A similar study taken on by the University of California, Davis Department of Mathematics said, “The announced opinions and published papers favoring mechanical fluoridation of public drinking water are especially rich in fallacies, improper design, invalid use of statistical methods, omissions of contrary data, and just plain muddle-headedness and hebetude.” In other words, they basically were making it up as they went along.
Finally, according to a 1998 U.S. patent by the pharmaceutical company Sepracor, fluoride activates the very oral “G proteins” that have been determined to lead to chronic gingivitis, periodontal disease and, ultimately, tooth loss.
The first obvious danger is that fluoride is a poison, but it also is a proven carcinogen. Studies performed by the National Cancer Institute’s former Chief Chemist Emeritus, Dr. Dean Burke, show fluoride is responsible for about 10,000 deaths annually. “In point of fact, fluoride causes more human cancer deaths, and causes it faster, than any other chemical.”
Similar studies from St. Louis University, Japan’s Nippon Dental College and the University of Texas showed fluoride actually increases tumor growth rate, and the New Jersey Department of Health found the risk of osteosarcoma among males under 20 was up to seven times higher in fluoridated areas.
Equally surprising is the fact fluoride has been shown to cause brain damage. In 1999, 1,500 EPA scientists, lawyers and engineers signed a joint resolution to oppose fluoridation because they found fluoride causes “gene mutations, cancer, reproductive effects, neurotoxicity, bone pathology, and … decreases (of) about 5 to 10 I.Q. points in children aged 8 to 13 years.”
What Can Parents Do?
There are several things that can be done to lessen the amount of fluoride children and parents ingest besides simply switching to a nonfluoride toothpaste. The first is to quit drinking from the tap if your community is one of the many with fluoridated water. In addition, be careful when purchasing bottled water, since water-bottling companies are not required to list the amount of fluoride in their water. It’s best to purchase only water that says it’s purified, distilled, deionized, demineralized or produced through reverse osmosis, as this always will be low in fluoride. It goes without saying to avoid any water that says, “Fortified with fluoride.”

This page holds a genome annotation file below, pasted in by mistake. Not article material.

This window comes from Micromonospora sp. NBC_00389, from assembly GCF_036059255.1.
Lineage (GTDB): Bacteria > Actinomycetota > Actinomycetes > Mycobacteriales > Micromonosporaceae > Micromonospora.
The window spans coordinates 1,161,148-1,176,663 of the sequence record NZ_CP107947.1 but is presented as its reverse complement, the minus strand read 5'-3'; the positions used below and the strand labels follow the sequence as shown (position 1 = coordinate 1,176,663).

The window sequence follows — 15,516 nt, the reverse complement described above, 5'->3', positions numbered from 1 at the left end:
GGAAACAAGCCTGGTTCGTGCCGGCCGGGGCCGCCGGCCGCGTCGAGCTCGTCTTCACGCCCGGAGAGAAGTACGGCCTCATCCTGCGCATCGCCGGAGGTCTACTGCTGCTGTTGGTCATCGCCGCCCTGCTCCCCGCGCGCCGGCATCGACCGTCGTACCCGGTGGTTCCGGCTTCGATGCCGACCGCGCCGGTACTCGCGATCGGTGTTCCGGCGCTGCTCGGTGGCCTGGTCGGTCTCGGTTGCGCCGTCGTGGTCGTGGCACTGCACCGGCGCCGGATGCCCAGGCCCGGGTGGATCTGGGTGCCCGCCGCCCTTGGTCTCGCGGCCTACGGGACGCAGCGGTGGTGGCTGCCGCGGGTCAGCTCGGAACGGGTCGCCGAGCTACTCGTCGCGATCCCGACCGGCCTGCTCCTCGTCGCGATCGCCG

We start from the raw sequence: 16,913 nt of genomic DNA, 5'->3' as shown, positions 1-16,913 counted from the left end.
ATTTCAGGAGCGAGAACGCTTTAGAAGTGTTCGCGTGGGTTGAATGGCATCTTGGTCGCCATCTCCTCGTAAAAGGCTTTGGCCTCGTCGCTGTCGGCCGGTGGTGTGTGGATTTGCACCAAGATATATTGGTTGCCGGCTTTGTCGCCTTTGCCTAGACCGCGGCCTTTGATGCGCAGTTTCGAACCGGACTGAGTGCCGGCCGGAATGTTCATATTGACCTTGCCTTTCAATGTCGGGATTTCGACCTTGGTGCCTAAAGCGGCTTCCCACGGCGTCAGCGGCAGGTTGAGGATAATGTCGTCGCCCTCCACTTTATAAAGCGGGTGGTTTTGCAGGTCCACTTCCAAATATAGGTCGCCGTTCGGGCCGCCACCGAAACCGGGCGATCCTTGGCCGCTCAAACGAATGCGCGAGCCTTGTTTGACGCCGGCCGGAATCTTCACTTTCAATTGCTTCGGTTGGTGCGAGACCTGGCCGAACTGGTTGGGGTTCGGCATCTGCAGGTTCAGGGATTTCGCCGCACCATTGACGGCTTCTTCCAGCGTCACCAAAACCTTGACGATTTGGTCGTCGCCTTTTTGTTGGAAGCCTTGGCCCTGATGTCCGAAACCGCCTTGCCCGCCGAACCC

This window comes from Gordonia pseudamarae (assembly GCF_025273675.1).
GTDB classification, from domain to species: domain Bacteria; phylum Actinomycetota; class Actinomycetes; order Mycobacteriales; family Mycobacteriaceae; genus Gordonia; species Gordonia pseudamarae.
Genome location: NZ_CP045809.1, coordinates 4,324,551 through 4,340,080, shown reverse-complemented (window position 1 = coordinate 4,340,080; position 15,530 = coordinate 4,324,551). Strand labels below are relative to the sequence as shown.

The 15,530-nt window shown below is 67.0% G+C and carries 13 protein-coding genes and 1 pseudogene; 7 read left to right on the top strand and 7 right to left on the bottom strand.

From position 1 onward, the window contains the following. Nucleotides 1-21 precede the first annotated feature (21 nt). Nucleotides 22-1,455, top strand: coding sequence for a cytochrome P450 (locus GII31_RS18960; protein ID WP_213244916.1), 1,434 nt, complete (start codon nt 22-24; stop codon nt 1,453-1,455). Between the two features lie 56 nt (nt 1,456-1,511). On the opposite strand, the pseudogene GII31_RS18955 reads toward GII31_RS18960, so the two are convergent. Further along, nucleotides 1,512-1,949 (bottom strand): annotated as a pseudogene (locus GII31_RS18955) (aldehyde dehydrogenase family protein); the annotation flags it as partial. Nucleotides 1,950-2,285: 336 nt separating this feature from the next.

It’s also important to note the American Dental Association and the Centers for Disease Control and Prevention finally have admitted fluoridated water should never be mixed into concentrated formula or foods intended for babies.
As family wellness chiropractors, we are here to provide wellness lifestyle information to parents so they can make the best decisions for their families. When given the opportunity, provide them with resources – Web sites, research papers and books – to come to their own conclusion as to what is best for their children.
Dr. Claudia Anrig runs a successful chiropractic practice in Fresno, California and writes the "Kids Need Chiropractic Too" column for Dynamic Chiropractic. Dr. Anrig is on the board of directors of the International Chiropractic Pediatric Association and a postfaculty member of Life's pediatric certification program.
Dr. Anrig was a contributing editor to the Chiropractic Journal (1990-1991) and, in addition to her work as a columnist for DC, serves as a contributing editor/writer for Williams & Wilkins publishing house in Baltimore, Maryland. In 1993, Dr. Anrig authored a chapter on pediatric chiropractic care in Textbook of Clinical Chiropractic: a Specific Biomechanical Approach, and released her own book, Textbook of Pediatric Chiropractic in 1997.
From 1992-1994, Dr. Anrig served as president of the Gonstead Clinical Studies Society, the largest technical society in the chiropractic profession. Now secretary/treasurer of the society, Dr. Anrig continues the society's goal of conducting research and providing technical conferences for student doctors.